Orhan Pamuk was famously put on trial for the crime of “insulting Turkishness” after he complained in a magazine interview that his fellow Turks kept silent about the Armenian genocide. The charges, though dropped, proved to be an embarrassment to Turkey on the world stage, all the more so when Pamuk won the Nobel Prize for Literature in 2006. But after reading “A Strangeness in My Mind,” Pamuk’s new novel, the idea that he is out to insult or defame his country seems especially ludicrous. The book could fairly be described as a love letter to modern Turkey, and above all to the city of Istanbul.
In telling the story of Mevlut — a village boy who moves to the city in the late 1960s and spends the next four decades scraping by as a peddler — Pamuk does for Istanbul something like what James Joyce did for Dublin. He captures not just the look and feel of the city, but its culture, its beliefs and traditions, its people and their values. Of course, Pamuk is not an uncritical observer. He zeroes in on the vices that he sees as characteristic of modern Istanbul, such as political corruption and private greed. But because Mevlut is such a sweet-tempered character — a Turkish everyman, who remains deeply innocent while passing through all kinds of ordeals — “A Strangeness in My Mind” remains a sweet-tempered novel.
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The title comes from Mevlut’s reflection, late in the book, that his nightly peregrinations around Istanbul have led him to identify himself with the city, and the city with himself. “Mevlut sensed that the light and darkness inside his mind looked like the nighttime landscape of the city. . . . Walking around the city at night made him feel as if he were wandering around inside his own head.” During his years in Istanbul, Mevlut holds a series of petty jobs: He sells yogurt, ice cream and chicken on the street, and he is a waiter at a cafe and a junior inspector for the electric company. But it is in his job as a boza seller, the trade he plies every night, that Mevlut comes to represent the essence of the city.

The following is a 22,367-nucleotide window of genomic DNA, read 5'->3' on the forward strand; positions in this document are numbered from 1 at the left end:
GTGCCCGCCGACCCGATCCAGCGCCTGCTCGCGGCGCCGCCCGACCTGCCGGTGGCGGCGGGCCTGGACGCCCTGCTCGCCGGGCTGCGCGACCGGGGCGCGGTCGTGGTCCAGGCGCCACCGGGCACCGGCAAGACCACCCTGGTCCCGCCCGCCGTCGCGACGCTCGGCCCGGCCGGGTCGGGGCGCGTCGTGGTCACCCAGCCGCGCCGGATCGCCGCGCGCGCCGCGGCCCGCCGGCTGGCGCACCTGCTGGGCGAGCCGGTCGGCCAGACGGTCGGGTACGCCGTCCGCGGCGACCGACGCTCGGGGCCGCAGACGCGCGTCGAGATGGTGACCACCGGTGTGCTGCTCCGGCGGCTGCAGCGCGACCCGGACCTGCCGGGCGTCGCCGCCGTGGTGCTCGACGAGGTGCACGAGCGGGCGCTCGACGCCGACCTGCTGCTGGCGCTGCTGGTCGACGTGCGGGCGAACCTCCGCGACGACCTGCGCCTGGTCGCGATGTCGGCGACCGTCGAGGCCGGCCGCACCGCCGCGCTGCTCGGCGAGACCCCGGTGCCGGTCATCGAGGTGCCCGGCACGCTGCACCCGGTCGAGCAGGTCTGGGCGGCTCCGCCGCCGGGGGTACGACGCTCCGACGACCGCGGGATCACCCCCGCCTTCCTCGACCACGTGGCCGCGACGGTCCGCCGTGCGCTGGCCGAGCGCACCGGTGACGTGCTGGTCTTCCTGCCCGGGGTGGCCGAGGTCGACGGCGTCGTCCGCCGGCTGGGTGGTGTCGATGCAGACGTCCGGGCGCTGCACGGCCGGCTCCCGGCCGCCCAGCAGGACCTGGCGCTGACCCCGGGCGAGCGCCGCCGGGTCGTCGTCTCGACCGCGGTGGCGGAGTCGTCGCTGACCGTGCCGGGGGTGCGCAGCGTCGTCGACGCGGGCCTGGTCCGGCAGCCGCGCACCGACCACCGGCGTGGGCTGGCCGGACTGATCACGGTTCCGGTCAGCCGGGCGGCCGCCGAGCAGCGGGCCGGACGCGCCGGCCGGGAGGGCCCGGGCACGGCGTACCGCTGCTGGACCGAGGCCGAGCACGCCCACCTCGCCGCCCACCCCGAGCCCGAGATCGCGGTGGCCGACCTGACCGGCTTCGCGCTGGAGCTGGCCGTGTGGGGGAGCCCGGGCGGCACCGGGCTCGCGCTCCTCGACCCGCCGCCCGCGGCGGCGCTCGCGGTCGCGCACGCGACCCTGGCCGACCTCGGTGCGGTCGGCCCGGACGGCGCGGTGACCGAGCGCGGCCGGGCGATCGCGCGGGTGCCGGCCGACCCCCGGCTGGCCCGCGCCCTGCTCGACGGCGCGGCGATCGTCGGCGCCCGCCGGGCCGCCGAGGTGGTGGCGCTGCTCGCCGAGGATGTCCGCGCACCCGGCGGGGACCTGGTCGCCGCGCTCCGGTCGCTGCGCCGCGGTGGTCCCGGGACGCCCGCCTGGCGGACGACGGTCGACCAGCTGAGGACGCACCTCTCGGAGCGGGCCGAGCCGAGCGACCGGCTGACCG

Boza, the reader learns, is an old-fashioned Turkish drink, a thick brew made from fermented wheat, which for generations was sold on the streets by peddlers. It was popular in Ottoman times because it allowed observant Muslims, who wouldn’t drink wine or spirits, a socially acceptable way to get drunk. By the time Mevlut comes to Istanbul, boza has lost its popularity; in modern, secularized Turkey, just about everyone drinks raki instead. But when people hear Mevlut’s distinctive call, they are seized with nostalgia and buy a cup for old times’ sake, complete with the traditional chickpeas and cinnamon on top.
In this way, boza serves Pamuk as a perfect metaphor for his main themes: tradition and modernity, conformity and hypocrisy. The Istanbul where Mevlut lives is a ballooning city, its population growing from 3 million to 13 million over the course of a few decades. This gives it a Wild West atmosphere, where old-fashioned ethics and mores are frequently cast aside. For instance, Pamuk describes the not-quite-legal process by which new immigrants would stake out plots of land on the outskirts of the city, then sell them to developers as the city limits expanded. The result was dangerous, haphazard construction and widespread fraud, but also a kind of prosperity and growth.
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It is in the realm of sex and love, however, that Pamuk shows the collision of old and new values most vividly. The incident that will shape Mevlut’s whole life takes place at a family wedding, where he spies a young girl with striking eyes and instantly falls in love. Because it would be unthinkable for him to talk to her openly, Mevlut can only sneak her love letters through a go-between, his cousin Süleyman. As Pamuk shows in a comic passage, he knows absolutely nothing about her, so all of his letters end up being about eyes: “Your eyes are like ensorcelled arrows that pierce my heart and take me captive,” and so forth. After years of this, the girl agrees to run away with him. But as the reader soon learns, things don’t work out as Mevlut planned, leading to complications that will define the course of his life.
Yet the novel grants Mevlut some recompense. While few things in life seem to go his way, he remains an enviable man, thanks to his inner serenity and his profound sense of place. Through his eyes, Pamuk describes the main events in Turkish history over the last half century: political coups, strife between Turks and Kurds, earthquakes, even a Turk’s-eye view of 9/11. Mevlut remains on the edge of all this action; like a novelist, a peddler sees life from outside, at an angle. But that allows him to see it more vividly and poetically than most people. This makes “A Strangeness in My Mind” one of Pamuk’s most enjoyable novels and an ideal place to begin for readers who want to get to know him.
Adam Kirsch is the author, most recently, of “Emblems of the Passing World: Poems After Photographs by August Sander.”
By Orhan Pamuk
Knopf. 624 pp. $28.95